Directed by: #HarryMetcalfe
Short Film Review by: #ChrisBuick
Death sucks. There’s no two ways about it. Although one can imagine dying might become all the more frustrating when you discover that after your demise, you find that you still have to go to work, employed in a position helping others pass through to the other side no less.
Such is the unique premise of silly comedy short Becoming Grim. Libby (White) is a young woman not exactly living her best life, but far from being a completely lost cause either. After an incident one fateful day in a coffee shop, Libby finds that not only has she indeed shuffled off her mortal coil, but due to her previous earthly existence being uniquely and perfectly balanced by equal amounts of good and bad deeds, she is not yet ready to move on to either afterlife and thus has landed what might be the most unconventional apprenticeship ever as she trains to become the next Grim Reaper, learning the trade from none other than the current incumbent himself (Moy)
Becoming Grim is a film that looks for inspiration from genius comedy shows like 30 Rock and the also spiritually-centric The Good Place, which of course are the correct dizzying heights to aim for. Sadly though, that is quite a far reach for this short. That’s not to say that the comedy is awful; it’s not. There are some solid one-liners to be enjoyed as well as the odd visual gag, but it is at times guilty of some lowest common denominator humour and its severe inconsistency in how funny it is makes this piece feel less like prime-time comedy sitcom and more like an after-school kids lark.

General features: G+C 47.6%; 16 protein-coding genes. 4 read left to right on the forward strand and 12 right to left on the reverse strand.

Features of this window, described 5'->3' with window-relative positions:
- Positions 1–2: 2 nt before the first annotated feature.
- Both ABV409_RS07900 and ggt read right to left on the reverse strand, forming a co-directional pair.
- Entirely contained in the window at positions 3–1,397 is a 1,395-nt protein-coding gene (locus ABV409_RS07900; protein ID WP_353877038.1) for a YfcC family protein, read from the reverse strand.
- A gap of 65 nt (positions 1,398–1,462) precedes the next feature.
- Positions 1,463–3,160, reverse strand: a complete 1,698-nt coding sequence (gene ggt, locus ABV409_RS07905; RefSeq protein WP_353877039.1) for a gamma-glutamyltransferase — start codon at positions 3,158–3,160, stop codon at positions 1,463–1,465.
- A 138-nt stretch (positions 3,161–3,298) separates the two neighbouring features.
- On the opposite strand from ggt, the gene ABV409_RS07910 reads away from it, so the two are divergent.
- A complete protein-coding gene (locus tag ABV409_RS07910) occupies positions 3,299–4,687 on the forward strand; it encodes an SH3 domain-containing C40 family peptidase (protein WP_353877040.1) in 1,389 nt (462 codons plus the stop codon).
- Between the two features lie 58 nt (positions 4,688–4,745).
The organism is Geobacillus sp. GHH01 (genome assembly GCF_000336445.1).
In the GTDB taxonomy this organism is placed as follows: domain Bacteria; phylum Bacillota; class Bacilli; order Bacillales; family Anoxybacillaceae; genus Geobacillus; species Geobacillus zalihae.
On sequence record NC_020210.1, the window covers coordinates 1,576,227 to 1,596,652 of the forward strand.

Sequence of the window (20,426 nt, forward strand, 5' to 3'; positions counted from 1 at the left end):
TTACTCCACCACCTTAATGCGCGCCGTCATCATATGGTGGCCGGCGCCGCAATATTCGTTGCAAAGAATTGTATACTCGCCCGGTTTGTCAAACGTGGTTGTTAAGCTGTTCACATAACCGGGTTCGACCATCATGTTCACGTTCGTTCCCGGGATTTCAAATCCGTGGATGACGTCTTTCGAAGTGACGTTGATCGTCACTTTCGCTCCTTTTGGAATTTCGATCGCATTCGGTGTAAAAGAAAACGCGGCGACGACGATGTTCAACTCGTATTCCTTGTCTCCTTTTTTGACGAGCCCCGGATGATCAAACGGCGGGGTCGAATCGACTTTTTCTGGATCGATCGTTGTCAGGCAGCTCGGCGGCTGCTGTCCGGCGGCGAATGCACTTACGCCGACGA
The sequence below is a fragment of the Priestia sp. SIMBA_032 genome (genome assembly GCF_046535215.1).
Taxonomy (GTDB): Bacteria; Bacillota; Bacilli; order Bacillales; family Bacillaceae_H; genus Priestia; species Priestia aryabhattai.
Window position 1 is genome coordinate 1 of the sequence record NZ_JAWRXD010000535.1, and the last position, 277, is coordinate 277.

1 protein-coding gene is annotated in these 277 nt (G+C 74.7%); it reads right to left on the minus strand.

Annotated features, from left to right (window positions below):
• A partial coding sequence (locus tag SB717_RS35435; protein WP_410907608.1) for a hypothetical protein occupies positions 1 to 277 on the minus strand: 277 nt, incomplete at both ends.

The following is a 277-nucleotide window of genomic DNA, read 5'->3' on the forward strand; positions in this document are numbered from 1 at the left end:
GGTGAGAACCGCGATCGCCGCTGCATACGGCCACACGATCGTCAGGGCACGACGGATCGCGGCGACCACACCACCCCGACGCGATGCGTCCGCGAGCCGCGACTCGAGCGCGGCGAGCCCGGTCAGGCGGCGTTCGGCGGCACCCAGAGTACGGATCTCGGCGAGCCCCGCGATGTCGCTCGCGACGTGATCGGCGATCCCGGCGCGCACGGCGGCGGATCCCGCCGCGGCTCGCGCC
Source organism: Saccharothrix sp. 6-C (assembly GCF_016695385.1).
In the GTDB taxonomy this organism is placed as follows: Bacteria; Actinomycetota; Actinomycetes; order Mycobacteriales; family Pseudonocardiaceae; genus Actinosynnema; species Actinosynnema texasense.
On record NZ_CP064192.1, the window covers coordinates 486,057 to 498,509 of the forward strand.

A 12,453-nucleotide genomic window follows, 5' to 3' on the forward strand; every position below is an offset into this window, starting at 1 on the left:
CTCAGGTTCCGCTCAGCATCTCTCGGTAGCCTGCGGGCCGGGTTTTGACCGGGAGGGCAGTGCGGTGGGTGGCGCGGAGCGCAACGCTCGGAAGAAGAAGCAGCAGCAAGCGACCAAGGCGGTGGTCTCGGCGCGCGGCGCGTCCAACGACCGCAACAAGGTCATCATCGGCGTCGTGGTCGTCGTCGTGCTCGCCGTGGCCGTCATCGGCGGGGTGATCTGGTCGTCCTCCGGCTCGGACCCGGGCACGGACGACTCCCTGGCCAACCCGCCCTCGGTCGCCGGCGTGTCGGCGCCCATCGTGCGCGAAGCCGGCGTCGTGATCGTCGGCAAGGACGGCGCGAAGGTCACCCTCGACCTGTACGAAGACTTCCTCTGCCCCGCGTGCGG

Where the film does shine brighter is during its more dramatic beats. When the #shortfilm takes its time to slow things down for a deep poignant breath, things begin to come together much more naturally and it becomes apparent that this film to its credit, rather than just simply trying to throw countless gags at a wall to see what sticks, has something it is trying to say.
These ups and downs are mirrored in the performances from both White and Moy. They take a while to settle, and it seems the delivery on certain lines, mainly from Moy, is at times under-serving some of the jokes. But they are likeable, it’s hard not to grow affection and become a bit more forgiving towards these characters as the film goes on, and they too manage to help add a certain gravitas when the film is beginning to show its heart.
Becoming Grim is at the end of the day what it sets out to be; a silly story with a warm message at its core. It has some creative touches throughout, it’s just a shame that as a comedy it’s quite lacking and apart from the odd chuckle, it most likely won’t tickle you for too long.